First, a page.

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Elderly Care at Home: How Do I Find a Live-in Carer?

With an increasingly elderly demographic there are now more older people in the UK than ever before, many of whom require assistance with their day-to-day lives. Many of us will face the prospect of our parents or other relatives needing help, and knowing the best options for care can be a great comfort.

Care Home or Caring at Home?

Many older people are fearful at the prospect of entering institutional care homes, yet most families still believe that the only alternative is to take the elderly relative into their own homes. While this is an excellent choice for some families, there are many for whom this is simply not practical.

Even where personal or practical circumstances allow, there are still times when the arrangement can break down - when you and your family go on a holiday that is not suitable for your elderly relative, for example, or if you require medical attention yourself and are unable to perform your usual caring duties. Worrying who will care for your loved one during the times when you are unable to can be stressful for everyone concerned.

Familiar Surroundings

Most older people would prefer to remain in their own homes and in a familiar environment. Thanks to a rise in home care options this is now becoming an increasingly attractive option for many families. Care at home solutions range from a little light help with shopping, cooking and gardening through to 24/7 care from a dedicated live-in carer.

Even if your loved one moves into your home, you can still arrange for a live-in carer to provide assistance for a short time to give you a break. Caring for an elderly loved one can be demanding, and arranging live-in care gives you the chance to meet your own needs as well as those of your loved one.

Mikis’ care story

In this short video, Nick and Maro explain their reasons for choosing Elder live-in care. They discuss how live-in care has allowed Nick’s father Mikis to stay independent in his own home while making a new friend at the same time.

Independent Living

Personalised care is something that is not always possible in a care home; even with dedicated staff. Nothing beats one-to-one assistance from an experienced caregiver, who can spend time getting to know your loved one as an individual. With in-home care, they can maintain a good quality of life, and enjoy the company of a friendly person always on hand for conversation and help with social events.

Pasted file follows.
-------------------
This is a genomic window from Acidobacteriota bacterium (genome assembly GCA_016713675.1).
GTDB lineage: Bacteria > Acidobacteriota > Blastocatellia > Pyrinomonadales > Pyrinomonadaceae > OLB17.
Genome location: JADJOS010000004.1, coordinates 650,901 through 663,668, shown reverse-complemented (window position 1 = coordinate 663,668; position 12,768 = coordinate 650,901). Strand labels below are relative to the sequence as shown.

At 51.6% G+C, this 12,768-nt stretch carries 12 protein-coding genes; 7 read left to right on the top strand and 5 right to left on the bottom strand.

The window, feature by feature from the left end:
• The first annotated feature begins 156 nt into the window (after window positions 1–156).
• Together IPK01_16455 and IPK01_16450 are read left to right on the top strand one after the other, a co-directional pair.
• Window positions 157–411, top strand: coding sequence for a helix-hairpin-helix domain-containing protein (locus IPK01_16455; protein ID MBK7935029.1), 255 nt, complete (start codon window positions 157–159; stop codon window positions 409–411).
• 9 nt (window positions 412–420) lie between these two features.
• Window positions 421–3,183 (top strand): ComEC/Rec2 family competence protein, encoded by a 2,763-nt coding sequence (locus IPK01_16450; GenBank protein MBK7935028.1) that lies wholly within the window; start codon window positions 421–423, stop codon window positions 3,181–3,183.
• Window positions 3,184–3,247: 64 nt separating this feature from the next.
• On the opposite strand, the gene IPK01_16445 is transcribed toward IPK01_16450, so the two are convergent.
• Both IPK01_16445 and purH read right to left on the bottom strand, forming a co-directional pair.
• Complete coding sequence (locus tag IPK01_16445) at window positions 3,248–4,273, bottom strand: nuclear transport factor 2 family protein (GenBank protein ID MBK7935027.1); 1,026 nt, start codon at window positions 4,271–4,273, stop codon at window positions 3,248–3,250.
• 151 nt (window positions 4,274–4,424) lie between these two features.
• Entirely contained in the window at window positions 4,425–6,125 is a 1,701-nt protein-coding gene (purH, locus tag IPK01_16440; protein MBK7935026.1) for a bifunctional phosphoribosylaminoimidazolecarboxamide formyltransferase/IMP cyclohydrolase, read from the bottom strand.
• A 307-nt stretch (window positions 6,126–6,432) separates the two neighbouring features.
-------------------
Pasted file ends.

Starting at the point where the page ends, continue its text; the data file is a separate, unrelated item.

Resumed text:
Arranging Care in the Home

Local authorities can direct you to your social services department which will arrange for a free home assessment for your elderly relative. This assessment will determine the level of assistance that the department deems relevant. Financial support is available in some cases, which can be used on local authority or private services, depending on what you choose. However, most local authorities are only able to supply a very limited form of support which tends to focus on the basics of personal care, such as help with dressing, bathing and toileting. Some authorities now offer a Personal Budget, so contact your local department to find out what assistance is available to your relative.

If you choose private elderly care then take the time to assess several different care providers to see what level of support they provide. Websites such as goodcareguide.co.uk are a good starting point, so make a list of suitable agencies and approach them with a list of questions. You will need to know about staff training, and whether they check references thoroughly. Ask to see testimonials from other families, and follow them up if possible. Find out whether there is an out-of-hours number in case of problems, and establish the procedure in the event of an emergency involving your relative. You will need to understand the company’s pricing policy and what is included, along with how often to make payment.

Depending on the health of your loved one you may require an experienced live-in dementia carer. Ask about the agency’s training policy for these conditions, as sufferers can sometimes show challenging behaviour and even become aggressive and it is crucial that a carer can deal with this.

Ask what happens if the caregiver and your loved one don’t hit it off. Will the agency offer an alternative? Some offer a trial period so that you and your loved one can assess whether private live-in care is an appropriate option for your circumstances. Having someone else living in your home or your relative’s home requires adjustments, and it’s important that everyone is happy with the arrangement.

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"Knowing how happy someone is with their care package makes all the hard work worthwhile!"

Katherine, Care Professional at Elder

Katherine Elder Carer

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